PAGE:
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RococoAn l8th century style, principally associated with the decorative arts, deriving its name from the French, rocaille, meaning 'rock work'. The name was first used in the early 19th century as a pejorative term, denoting the frivolous over-elaboration which contemporary critics considered the salient feature of the style. Rococo evolved in France from, and as a reaction against, the formal and somewhat ponderous style centred on the court of Louis XIV at Versailles. Following Louis XIV's death in 1715 the court moved to Paris and Rococo reflected the new taste for lighter, more delicate decoration suitable for the smaller, more comfortable and intimate interiors of town houses. Interiors and furnishings alike were decorated with abstract 's' curves and 'c' scrolls combined with naturalistic motifs derived from shells and plants, often in a playfully asymmetrical arrangement. The paintings of Watteau, Boucher and Fragonard, with their playful eroticism, soft colours and elegant forms, provided a perfectly attuned accompaniment to the interiors for which they were intended.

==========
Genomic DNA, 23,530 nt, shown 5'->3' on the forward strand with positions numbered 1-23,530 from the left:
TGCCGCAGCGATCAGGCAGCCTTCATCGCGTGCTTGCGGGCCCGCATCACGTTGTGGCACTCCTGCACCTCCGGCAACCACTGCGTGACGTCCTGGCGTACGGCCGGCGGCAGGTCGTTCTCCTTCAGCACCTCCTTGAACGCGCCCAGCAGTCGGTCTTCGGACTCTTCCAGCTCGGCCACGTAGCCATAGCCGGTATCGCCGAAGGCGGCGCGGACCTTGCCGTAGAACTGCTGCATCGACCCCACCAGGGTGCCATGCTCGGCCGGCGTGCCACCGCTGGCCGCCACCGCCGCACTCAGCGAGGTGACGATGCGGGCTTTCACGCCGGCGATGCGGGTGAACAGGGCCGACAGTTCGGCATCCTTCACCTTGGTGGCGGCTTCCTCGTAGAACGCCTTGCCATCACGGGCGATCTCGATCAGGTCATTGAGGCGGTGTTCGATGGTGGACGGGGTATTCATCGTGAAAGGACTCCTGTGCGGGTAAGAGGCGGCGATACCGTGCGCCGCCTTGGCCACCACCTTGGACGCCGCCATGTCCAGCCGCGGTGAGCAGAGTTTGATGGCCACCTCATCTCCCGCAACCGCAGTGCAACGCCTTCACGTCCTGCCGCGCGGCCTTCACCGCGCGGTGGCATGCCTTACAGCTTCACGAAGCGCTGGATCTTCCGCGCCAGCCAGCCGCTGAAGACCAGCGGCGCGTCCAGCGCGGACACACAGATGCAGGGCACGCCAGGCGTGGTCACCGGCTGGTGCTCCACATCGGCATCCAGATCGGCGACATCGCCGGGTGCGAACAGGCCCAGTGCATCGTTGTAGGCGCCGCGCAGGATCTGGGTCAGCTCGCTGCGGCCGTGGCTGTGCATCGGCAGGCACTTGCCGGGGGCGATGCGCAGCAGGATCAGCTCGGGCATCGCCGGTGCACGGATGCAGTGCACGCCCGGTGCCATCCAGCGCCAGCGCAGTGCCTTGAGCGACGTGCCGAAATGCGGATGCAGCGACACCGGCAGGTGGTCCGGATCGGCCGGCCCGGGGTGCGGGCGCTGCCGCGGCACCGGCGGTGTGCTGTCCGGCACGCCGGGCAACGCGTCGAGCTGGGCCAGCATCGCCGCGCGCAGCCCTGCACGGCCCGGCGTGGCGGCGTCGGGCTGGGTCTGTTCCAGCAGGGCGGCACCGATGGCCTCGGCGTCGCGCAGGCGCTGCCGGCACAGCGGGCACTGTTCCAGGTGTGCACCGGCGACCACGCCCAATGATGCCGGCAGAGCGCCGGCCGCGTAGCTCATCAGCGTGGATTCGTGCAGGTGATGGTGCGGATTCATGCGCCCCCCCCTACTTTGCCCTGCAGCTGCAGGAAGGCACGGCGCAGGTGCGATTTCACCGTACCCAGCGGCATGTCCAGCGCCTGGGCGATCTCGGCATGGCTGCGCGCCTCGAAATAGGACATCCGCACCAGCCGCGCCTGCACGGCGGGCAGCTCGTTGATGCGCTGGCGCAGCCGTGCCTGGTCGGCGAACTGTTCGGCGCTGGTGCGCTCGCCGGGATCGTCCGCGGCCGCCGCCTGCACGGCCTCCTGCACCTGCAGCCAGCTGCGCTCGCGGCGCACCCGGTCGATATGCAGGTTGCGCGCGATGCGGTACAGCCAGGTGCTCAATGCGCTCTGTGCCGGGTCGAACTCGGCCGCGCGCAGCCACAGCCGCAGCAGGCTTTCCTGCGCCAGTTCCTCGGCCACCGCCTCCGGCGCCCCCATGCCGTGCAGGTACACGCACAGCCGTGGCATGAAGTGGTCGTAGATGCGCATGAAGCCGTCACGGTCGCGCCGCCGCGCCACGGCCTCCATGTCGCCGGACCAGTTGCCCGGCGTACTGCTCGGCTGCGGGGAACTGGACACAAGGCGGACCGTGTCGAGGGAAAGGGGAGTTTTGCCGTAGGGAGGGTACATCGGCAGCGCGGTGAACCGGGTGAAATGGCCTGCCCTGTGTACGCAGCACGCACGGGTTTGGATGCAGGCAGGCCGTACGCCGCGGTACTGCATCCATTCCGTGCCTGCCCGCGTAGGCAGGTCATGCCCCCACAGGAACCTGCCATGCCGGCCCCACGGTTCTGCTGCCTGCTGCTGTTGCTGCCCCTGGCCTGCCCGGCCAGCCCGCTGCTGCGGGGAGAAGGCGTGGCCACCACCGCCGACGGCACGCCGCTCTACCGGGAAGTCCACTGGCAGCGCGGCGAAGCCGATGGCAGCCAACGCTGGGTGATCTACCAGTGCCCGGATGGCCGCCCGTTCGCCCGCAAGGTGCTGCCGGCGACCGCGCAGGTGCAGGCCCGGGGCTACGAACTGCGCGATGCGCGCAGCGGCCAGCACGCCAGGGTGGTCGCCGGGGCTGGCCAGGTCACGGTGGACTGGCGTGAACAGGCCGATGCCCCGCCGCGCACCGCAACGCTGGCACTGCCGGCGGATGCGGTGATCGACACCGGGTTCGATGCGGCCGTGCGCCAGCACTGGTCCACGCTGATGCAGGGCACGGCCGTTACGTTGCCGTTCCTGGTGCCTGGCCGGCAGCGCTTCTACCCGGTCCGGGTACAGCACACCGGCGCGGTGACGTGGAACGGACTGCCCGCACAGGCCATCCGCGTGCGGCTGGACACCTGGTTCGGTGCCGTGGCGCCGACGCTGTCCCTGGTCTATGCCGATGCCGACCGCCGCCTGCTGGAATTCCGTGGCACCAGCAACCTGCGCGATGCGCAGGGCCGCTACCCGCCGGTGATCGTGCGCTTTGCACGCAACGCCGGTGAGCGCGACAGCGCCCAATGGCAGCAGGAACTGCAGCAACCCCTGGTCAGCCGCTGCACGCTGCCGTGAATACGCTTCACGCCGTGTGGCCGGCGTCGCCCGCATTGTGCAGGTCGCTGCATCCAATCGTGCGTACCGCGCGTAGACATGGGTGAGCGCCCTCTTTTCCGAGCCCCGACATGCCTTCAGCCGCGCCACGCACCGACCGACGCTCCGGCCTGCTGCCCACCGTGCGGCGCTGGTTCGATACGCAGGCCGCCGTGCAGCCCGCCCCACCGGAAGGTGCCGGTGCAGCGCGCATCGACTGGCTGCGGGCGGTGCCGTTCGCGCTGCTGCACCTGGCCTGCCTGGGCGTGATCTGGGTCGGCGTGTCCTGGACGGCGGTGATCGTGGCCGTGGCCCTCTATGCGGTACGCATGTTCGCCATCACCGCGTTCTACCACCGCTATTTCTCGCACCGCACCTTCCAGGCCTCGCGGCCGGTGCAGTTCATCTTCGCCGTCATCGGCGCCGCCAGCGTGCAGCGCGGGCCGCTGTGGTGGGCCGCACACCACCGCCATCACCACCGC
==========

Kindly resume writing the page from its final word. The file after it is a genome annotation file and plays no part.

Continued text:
The most celebrated sculptor associated with Rococo style was Falconet, particularly in his role as director of the Sevres porcelain factory. Another Important Rococo porcelain factory was at Meissen, near Dresden. In fact, after France, the other main centres of the Rococo were Catholic parts of Southern Germany and Austria, where the churches of Neumann and Dominikus Zimmerman took Rococo decoration to breathtakingly elaborate extremes. The leading German Rococo sculptor was Ignaz Gunther. In Italy only Venice adopted the Rococo style, but it did produce in Tiepolo the finest decorative painter of the period. He worked throughout Europe, notably at Wurzburg and Madrid. Tiepolo's work in Spain influenced in turn the early paintings of Goya. The style never took a firm hold in England, although Hogarth's love of the 's' curve clearly derives from the Rococo and the elegance of Gainsborough's paintings partakes of its flavour. The Rococo style was eventually supplanted in the 1760s by the radical seriousness of the Neoclassical style.